Like the antioxidants discussed above, vitamin E is a potent scavenger of harmful free radical molecules. Hyperthyroidism is associated with a significantly higher level of LDL cholesterol oxidation. This means that free radical molecules damage your LDL cholesterol particles much more readily. And when your LDL cholesterol particles become oxidized, they adhere to artery walls more easily, increasing the risk for heart disease.
This is where vitamin E enters the story. Once consumed, vitamin E makes its way to the liver, where it is incorporated into cell membranes and lipoproteins, like LDL particles, that transport cholesterol. It is here that vitamin E works to protect these compounds from oxygen damage caused by free radicals.
Until we learn more about the role of vitamin E in hyperthyroidism, strive to meet the daily targets you’ll find in the RDA table on page 15 in chapter 1.
Vitamin E Graves Hyperthyroidism Photo Gallery
Wheat germ, nuts, seeds, soybeans, vegetable oils, corn oil, whole grains and kale are all good sources of vitamin E, so be sure to include a few of these in your daily diet. But it can be a challenge to reach the daily recommended intake of 22 IU when you consider that adding 2 tablespoons of wheat germ to your morning smoothie gives you 4 IU of the vitamin. And wheat germ is one of the best sources. For this reason many women opt for a daily supplement to help them meet their target intakes.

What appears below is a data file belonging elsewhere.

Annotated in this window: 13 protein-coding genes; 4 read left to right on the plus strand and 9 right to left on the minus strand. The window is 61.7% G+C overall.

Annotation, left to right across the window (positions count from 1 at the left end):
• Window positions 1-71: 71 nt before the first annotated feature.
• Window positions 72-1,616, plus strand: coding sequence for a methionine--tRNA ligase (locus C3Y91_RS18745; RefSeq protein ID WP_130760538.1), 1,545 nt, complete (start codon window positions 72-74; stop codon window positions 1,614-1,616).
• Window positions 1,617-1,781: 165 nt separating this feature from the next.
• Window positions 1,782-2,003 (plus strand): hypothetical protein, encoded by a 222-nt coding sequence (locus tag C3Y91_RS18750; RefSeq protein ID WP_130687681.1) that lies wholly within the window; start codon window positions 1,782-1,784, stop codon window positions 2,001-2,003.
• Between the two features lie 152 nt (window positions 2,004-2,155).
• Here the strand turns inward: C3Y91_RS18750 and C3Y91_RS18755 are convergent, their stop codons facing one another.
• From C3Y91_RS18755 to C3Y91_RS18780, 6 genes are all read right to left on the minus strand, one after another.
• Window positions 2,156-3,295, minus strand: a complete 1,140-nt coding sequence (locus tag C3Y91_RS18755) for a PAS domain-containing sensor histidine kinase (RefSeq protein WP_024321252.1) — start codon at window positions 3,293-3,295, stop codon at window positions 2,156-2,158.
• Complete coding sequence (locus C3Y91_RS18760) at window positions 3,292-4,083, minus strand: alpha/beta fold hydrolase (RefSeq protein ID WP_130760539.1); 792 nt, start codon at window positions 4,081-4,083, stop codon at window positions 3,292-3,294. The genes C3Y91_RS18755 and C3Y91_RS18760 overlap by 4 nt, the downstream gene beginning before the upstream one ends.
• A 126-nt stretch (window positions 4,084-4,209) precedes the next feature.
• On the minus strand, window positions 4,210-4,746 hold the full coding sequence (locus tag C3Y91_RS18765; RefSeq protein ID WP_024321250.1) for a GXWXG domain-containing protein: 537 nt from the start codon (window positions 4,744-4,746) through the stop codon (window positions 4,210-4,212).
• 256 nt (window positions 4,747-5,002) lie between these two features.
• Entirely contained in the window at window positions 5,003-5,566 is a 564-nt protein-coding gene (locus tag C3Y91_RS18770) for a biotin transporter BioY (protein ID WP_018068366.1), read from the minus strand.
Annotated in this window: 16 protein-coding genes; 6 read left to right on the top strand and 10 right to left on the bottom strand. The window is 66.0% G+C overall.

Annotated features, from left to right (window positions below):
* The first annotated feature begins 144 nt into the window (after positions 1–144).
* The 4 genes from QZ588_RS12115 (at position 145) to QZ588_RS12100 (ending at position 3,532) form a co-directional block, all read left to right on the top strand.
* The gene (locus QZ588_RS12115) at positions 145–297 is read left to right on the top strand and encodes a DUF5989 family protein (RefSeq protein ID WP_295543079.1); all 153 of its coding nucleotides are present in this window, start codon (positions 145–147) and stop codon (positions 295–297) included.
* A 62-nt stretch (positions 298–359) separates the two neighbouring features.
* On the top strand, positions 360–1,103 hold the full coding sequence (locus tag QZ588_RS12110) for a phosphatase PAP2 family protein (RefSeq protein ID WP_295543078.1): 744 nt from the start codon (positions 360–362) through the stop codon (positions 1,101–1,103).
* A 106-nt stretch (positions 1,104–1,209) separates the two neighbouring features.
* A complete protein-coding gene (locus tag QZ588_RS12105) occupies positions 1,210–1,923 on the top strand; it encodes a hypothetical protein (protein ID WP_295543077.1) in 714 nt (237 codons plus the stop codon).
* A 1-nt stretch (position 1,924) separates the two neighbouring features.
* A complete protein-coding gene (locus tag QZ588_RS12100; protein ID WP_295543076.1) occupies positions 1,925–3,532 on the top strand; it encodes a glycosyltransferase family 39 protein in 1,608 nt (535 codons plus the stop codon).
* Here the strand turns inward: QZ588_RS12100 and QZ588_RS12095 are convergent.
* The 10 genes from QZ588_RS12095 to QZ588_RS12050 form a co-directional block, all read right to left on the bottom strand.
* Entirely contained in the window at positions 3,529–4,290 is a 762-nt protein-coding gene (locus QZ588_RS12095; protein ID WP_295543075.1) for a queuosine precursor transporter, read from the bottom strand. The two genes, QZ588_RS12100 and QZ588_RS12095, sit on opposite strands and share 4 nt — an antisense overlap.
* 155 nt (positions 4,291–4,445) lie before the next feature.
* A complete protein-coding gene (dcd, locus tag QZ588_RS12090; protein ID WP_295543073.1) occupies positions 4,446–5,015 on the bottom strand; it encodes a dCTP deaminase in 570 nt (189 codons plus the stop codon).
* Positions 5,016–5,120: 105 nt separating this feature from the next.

To help you choose the right vitamin E supplement, consider the following suggestions:
• Take 100 to 400 IU per day. There’s no evidence to warrant taking more.
• Buy a natural source vitamin E supplement (or look for d-alpha-tocopherol on the label; synthetic forms are labeled dl-alpha tocopherol). Although the body absorbs both synthetic and natural forms equally well, your liver prefers the natural form, as it incorporates more natural vitamin E into transport molecules. Studies have shown that twice as much vitamin E ends up in the blood of people taking natural E as in those taking the same amount of synthetic E.
• If you’re taking a blood-thinning medication like Coumadin® (warfarin), don’t take vitamin E without your doctor’s approval, since it has slight anti-clotting properties.
• The daily upper limit for vitamin E is 1500 IU of natural vitamin E or 2200 IU of the synthetic form.
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